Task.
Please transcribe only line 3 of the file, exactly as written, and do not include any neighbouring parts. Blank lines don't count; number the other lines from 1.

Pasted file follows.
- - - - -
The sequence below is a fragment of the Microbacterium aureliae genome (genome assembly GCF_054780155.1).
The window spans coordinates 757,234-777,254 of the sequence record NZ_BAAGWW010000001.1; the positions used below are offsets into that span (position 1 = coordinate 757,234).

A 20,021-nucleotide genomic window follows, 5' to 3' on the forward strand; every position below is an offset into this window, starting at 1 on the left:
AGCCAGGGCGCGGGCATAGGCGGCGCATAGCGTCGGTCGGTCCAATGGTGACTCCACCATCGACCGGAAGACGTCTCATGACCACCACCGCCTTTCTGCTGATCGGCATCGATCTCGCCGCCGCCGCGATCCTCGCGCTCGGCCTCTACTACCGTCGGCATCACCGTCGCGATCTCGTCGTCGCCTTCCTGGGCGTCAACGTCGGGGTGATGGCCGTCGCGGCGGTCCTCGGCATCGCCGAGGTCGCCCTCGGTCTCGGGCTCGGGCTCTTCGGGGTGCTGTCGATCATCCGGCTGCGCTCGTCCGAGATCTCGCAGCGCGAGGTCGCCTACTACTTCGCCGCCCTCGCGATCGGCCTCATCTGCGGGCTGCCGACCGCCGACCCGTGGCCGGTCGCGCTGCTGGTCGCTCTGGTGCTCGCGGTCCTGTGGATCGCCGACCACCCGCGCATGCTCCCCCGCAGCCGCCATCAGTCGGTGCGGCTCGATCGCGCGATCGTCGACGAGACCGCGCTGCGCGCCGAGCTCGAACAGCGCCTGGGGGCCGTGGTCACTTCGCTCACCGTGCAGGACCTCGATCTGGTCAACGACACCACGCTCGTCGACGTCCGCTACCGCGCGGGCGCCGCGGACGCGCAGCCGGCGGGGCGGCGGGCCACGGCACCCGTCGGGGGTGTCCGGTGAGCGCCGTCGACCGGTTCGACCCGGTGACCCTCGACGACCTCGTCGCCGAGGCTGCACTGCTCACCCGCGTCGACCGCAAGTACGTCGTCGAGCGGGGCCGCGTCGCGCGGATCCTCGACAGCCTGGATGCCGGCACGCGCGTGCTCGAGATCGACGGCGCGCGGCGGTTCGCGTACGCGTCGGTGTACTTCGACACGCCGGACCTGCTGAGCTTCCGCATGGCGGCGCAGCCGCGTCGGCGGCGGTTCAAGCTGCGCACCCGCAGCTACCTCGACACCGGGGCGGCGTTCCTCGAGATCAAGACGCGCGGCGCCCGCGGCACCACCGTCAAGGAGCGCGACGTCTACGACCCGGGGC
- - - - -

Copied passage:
A 20,021-nucleotide genomic window follows, 5' to 3' on the forward strand; every position below is an offset into this window, starting at 1 on the left: